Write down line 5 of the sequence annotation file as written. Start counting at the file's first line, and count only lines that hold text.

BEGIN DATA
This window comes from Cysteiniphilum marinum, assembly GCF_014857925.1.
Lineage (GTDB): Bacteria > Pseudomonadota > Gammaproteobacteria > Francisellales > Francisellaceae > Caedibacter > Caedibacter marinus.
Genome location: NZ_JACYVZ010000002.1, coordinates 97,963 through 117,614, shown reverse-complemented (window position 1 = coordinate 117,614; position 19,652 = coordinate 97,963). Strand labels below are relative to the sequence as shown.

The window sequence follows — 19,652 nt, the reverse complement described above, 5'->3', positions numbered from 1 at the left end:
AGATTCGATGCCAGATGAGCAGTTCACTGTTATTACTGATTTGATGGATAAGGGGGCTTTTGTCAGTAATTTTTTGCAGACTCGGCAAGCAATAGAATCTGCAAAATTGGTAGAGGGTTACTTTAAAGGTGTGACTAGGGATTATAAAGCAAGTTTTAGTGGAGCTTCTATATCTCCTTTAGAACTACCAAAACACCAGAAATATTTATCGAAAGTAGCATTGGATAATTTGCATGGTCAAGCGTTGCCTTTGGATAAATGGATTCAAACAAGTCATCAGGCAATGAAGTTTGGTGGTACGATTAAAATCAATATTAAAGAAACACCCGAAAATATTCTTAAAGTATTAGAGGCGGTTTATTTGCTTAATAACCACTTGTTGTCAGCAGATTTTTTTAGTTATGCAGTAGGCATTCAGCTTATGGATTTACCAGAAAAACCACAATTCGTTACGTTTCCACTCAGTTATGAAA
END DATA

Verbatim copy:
AGATTCGATGCCAGATGAGCAGTTCACTGTTATTACTGATTTGATGGATAAGGGGGCTTTTGTCAGTAATTTTTTGCAGACTCGGCAAGCAATAGAATCTGCAAAATTGGTAGAGGGTTACTTTAAAGGTGTGACTAGGGATTATAAAGCAAGTTTTAGTGGAGCTTCTATATCTCCTTTAGAACTACCAAAACACCAGAAATATTTATCGAAAGTAGCATTGGATAATTTGCATGGTCAAGCGTTGCCTTTGGATAAATGGATTCAAACAAGTCATCAGGCAATGAAGTTTGGTGGTACGATTAAAATCAATATTAAAGAAACACCCGAAAATATTCTTAAAGTATTAGAGGCGGTTTATTTGCTTAATAACCACTTGTTGTCAGCAGATTTTTTTAGTTATGCAGTAGGCATTCAGCTTATGGATTTACCAGAAAAACCACAATTCGTTACGTTTCCACTCAGTTATGAAA